Follow Jack Daly’s prescription and you can make referrals a significant part of your marketing strategy. Jack uses the analogy of his triathlon swim coach to illustrate how easy it can be.
In this era of working smarter rather than harder, referrals just make sense as this infographic from invespCRO demonstrates:
- 84% of people trust recommendations from people they know
- Referrals convert 30% better and have a 16% higher lifetime
- And customers referred by other customers have a 37% higher retention rate.
So, as you can see if you can put your own “swim coach” to work you will make selling a breeze.
Look, sales is hard. We’re all trying to get an edge. One way to power past your competition is by finding great partners to refer you.
Jack Daly is a speaker, trainer and successful sales leader. In his early career he was responsible for building multiple 100 million dollar plus businesses.
Jack is also an avid golfer and an Ironman® triathlete who has raced in the Kona IRONMAN® World Championship for Team USA — the pinnacle of the triathlon experience.
In his sales and leadership training, Jack uses the analogy of his swim coach to teach a lesson about the value of the right connections. As an Ironman triathlete myself I can relate, but sadly don’t have as well connected a swim coach.
When Jack first decided he wanted to go to Kona, he knew he might have a problem. He was already a runner, but that was about it. And as you may know, triathlon includes swimming, biking and running.
Jack was a much more accomplished athlete than I am when he started with Ironman®. He had marathon times close to 3 hours. I on the other hand am currently working my way down to 5 hours more than 15 years younger than Jack.
However, he didn’t know Jack – pun intended – about swimming. So he did what many of us would do and he hired a swim coach.
Swimming well is hard if you didn’t grow up doing it, but Jack excelled as I’m sure he does in most things.
After working with his swim coach for a while, Jack figured he needed to learn how to compete on a bike and asked his swim coach if she could make any recommendations. Turns out, she knew of a bike shop which specialized in triathlon bikes and made the introduction.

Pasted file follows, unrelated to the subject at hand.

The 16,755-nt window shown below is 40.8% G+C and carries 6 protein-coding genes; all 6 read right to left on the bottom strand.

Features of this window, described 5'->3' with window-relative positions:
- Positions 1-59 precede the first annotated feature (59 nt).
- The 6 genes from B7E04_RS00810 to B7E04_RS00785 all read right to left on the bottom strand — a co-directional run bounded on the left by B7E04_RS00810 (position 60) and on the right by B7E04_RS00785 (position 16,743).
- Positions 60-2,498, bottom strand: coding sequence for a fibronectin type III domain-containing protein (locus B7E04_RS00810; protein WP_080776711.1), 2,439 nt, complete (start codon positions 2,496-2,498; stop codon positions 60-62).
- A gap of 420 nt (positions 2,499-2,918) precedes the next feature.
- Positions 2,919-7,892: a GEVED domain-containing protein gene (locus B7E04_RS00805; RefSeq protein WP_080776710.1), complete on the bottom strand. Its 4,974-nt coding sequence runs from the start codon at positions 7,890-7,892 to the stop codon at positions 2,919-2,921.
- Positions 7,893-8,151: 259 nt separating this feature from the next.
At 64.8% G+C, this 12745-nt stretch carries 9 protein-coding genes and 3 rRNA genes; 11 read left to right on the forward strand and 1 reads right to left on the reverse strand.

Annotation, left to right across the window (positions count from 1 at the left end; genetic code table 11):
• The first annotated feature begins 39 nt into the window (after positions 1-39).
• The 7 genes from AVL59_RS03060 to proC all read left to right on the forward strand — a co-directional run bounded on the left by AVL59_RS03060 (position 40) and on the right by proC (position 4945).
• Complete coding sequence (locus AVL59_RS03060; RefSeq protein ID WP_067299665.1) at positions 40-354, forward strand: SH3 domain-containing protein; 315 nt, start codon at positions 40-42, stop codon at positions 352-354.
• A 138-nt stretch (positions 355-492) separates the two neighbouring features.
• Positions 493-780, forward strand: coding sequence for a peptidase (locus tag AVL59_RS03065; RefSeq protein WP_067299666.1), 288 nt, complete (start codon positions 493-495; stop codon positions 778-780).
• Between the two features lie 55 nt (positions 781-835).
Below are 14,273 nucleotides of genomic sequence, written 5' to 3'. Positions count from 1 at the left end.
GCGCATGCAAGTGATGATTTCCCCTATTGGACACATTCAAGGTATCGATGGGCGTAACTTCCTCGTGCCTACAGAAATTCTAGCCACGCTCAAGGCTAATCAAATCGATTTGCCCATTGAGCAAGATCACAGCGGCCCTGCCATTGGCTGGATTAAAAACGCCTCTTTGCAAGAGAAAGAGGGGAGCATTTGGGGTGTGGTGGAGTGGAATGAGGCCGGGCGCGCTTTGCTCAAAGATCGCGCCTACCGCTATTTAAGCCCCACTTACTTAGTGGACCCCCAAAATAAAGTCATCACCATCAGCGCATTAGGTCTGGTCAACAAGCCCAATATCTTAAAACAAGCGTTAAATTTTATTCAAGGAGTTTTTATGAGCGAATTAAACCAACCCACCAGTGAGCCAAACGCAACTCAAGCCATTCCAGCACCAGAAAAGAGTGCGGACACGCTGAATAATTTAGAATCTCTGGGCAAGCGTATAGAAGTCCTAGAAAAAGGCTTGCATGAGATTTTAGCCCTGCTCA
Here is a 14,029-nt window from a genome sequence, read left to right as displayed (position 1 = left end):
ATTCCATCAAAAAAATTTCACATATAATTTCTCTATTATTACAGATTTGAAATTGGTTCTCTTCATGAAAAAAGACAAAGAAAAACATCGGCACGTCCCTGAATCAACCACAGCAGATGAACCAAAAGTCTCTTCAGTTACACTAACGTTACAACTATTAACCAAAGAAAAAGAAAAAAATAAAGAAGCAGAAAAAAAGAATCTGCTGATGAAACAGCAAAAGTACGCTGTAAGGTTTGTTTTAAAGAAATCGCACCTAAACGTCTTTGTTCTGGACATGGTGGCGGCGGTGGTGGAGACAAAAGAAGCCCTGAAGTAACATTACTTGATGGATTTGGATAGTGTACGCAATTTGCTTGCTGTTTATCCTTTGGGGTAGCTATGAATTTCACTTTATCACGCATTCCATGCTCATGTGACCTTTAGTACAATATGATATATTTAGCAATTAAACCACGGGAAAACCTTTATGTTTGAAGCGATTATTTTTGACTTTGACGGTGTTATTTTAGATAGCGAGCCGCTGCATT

If you’ve never bought a triathlon bike then you might be surprised at the cost. This is not your typical $100 beach cruiser. Triathlon bikes can easily cost between $1,500 and $15,000 and some even more than that.
You can bet that bike shop was happy to have the referral. And as we know, referrals are much more likely to close because they arrive with a level of trust. You might even call them “pre-sold”.
That bike shop manager may not have even realized how much was owed to the swim coach. If she referred Jack, how many others might she refer?
Now, of course, since Jack hadn’t ever competed on a bike he felt like he would need some coaching to do his best and his swim coach had some ideas there, too.
It didn’t take Jack too long, an accomplished athlete and hard working guy, to get competent on the bike. And again, his bike coach owed a debt of gratitude to Jack’s swim coach who had made the introduction.
Now that he had the individual skills down, Jack realized he needed a triathlon specific coach to help put it all together.
And put it together they did. Since then, of course, Jack has competed in multiple IRONMAN® triathlons up to and including the World Championship in Kona, Hawaii. And in others where he was in the top 10 in his age group.
As I hope you can see, there was huge value for Jack in finding the right swim coach. And, as importantly, value to the providers of products and services that helped Jack accomplish his Ironman®.
Without the referrals from that swim coach, the bike shop, the bike coach and the triathlon coach may have never met Jack. And with over a dozen Ironman triathlons to his credit, I’m betting those were profitable relationships.
Hopefully by now you’ve put together the lesson for sales people.
Think about your target market. Who are your customers? Who do they trust for recommendations when it comes to products and services?
And how do you align yourself with those “swim coaches”? What value can you offer? How can you help them solve problems?
If your business arrives by referral, your job is much, much, easier.
In our experience at Search Influence we can think of a number of those swim coaches. For example, we have one contact, a publicist by trade, who works with a number of hospitality brands she has brought us a ton of clients over time — she’s our hospitality swim coach.
Who are the swim coaches in the industries you’d like to serve?
Triathlon is hard.
Sales is hard.
However, with the right swim coach you can feel a lot more confident you won’t drown.
So do you feel like you’re drowning when it comes to digital marketing?